Bradley W. Bateman
President of Randolph College
It is hard to believe that it has been a full year since I arrived in Lynchburg. Serving as president of Randolph College has been everything I imagined—and more.
I will never forget the many “firsts” I experienced: helping new students move in during a day of downpours, performing during Pumpkin Parade, my first alumnae and alumni chapter meetings, Founders’ Day, the Symposium of Artists & Scholars, Commencement, Reunion, and Inauguration. Those major events were highlights of my year. But just as important to my overall experience were those “other” moments, the day-to-day happenings that make life on this campus interesting and fulfilling: chatting with students in the Skeller or Student Center, watching a performance or game, hearing stories from alumnae and alumni about their time here, discussing a research project with a member of our faculty, or just simply enjoying the quiet peacefulness of the front lawn on a sunny afternoon.
We are a College on the move, and there is much to celebrate and anticipate. Enrollment continues to grow, and just this summer, we launched a new, completely redesigned website that exudes the energy of our students and faculty and highlights our strengths. In addition, giving is up, and we are enhancing the beauty of our campus and facilities. In August, students moved into the apartments we purchased last year, and renovations have begun on Wright Hall.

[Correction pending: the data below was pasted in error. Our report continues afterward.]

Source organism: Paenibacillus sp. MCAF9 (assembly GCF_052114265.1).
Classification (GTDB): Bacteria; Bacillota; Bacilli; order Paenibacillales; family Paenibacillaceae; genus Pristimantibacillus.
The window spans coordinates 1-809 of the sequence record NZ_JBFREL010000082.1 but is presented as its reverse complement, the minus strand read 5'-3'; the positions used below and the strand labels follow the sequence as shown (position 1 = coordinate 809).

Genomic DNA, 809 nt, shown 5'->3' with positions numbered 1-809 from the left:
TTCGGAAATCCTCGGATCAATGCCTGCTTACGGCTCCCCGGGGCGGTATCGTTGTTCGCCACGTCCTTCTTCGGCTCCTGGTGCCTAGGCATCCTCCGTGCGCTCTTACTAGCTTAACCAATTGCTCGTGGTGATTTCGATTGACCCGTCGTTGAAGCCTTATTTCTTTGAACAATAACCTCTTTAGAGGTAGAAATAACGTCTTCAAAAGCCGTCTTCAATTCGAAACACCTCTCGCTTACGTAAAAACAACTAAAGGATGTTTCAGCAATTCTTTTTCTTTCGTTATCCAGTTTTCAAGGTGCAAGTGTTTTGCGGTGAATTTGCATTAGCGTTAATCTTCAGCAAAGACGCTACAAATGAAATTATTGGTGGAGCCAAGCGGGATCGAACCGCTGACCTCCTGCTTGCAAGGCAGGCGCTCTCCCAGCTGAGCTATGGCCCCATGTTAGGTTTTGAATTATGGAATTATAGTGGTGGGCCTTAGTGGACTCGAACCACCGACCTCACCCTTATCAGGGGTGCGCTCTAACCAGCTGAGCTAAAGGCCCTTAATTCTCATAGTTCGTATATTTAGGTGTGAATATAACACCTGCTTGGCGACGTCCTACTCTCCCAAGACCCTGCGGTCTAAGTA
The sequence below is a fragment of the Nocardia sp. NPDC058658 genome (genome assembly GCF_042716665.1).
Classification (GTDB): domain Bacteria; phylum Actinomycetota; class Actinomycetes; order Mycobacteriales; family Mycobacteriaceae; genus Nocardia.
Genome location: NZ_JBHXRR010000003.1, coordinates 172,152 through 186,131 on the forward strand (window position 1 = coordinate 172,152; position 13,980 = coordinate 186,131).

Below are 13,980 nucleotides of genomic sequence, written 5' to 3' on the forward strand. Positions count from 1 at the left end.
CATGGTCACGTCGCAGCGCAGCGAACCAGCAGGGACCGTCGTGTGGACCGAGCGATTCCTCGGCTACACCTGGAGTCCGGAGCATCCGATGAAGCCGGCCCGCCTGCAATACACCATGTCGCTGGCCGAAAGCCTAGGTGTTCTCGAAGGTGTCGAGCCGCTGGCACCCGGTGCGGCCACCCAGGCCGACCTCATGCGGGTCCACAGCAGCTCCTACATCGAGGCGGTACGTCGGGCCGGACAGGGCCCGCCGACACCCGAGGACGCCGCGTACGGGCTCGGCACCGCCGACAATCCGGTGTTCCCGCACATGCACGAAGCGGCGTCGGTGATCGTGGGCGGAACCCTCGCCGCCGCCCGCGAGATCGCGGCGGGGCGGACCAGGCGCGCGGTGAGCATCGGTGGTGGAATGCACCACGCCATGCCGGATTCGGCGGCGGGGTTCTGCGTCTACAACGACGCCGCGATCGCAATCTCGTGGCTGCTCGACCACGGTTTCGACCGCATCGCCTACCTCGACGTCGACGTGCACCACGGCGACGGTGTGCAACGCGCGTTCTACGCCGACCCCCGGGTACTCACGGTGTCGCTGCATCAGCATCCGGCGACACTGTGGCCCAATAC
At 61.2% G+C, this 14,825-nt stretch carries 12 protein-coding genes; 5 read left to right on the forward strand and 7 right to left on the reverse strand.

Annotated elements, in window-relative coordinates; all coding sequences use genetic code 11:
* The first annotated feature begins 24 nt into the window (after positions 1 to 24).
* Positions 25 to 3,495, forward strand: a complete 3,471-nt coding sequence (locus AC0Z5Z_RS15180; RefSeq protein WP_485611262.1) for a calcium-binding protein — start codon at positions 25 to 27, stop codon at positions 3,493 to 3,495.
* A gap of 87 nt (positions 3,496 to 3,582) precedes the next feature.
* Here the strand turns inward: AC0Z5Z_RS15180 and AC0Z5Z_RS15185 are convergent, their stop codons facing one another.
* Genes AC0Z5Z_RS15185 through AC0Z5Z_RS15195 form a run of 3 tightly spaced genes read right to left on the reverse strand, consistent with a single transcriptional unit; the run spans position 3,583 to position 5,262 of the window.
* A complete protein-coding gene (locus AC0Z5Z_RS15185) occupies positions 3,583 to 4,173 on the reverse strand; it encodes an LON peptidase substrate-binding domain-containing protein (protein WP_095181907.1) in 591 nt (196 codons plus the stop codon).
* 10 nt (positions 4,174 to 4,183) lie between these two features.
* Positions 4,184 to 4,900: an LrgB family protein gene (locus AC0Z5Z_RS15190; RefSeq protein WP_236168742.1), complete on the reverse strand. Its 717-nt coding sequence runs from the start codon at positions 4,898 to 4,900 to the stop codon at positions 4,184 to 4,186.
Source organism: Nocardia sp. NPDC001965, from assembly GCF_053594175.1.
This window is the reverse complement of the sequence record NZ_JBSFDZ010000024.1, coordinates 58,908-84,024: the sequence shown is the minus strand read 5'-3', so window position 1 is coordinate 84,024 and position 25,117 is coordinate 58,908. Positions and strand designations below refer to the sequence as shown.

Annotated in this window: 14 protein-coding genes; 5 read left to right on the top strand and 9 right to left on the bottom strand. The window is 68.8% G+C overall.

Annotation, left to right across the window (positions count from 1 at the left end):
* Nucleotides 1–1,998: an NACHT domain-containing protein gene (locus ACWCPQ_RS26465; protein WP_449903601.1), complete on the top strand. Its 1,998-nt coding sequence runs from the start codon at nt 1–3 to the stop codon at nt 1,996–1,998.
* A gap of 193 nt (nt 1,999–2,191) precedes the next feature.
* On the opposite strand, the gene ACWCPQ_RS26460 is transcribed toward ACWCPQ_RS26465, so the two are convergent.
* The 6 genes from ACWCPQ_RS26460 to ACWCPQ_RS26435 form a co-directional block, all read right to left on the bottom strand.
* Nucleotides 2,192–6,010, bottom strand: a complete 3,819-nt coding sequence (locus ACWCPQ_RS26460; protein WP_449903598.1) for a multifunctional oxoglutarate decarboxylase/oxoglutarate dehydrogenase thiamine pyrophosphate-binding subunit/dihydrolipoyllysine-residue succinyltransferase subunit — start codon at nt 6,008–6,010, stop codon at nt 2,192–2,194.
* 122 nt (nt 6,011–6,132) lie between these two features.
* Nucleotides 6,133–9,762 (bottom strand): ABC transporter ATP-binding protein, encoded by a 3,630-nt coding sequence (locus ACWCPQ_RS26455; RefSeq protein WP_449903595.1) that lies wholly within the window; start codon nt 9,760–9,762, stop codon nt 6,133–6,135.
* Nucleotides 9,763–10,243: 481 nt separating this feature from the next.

However, we are not without our challenges, challenges we share with other liberal arts colleges nationwide. I have spent much time during the past year becoming a part of the national conversation about the importance of the liberal arts. The role of small colleges such as Randolph is even more vital today in this changing world than ever before. Yet parents are questioning the value of the liberal arts education. It is up to all of us to shift this mindset.
As you well know, what we do here behind the Red Brick Wall is as important today as it was more than 120 years ago when the first students crossed the muddy road to arrive on campus for the first time. We prepare students for more than a job—we prepare them for life. The lessons they learn here will carry them into the future, helping them adapt as the world changes. I encourage you to join me in the conversation. Share your positive experiences at the College with parents of prospective students. Talk to your legislators and politicians about the value of what we do here. Support the College financially and with your time and engage with all of us at Randolph as we show the world the power of the liberal arts—one graduate at a time.
Bradley W. Bateman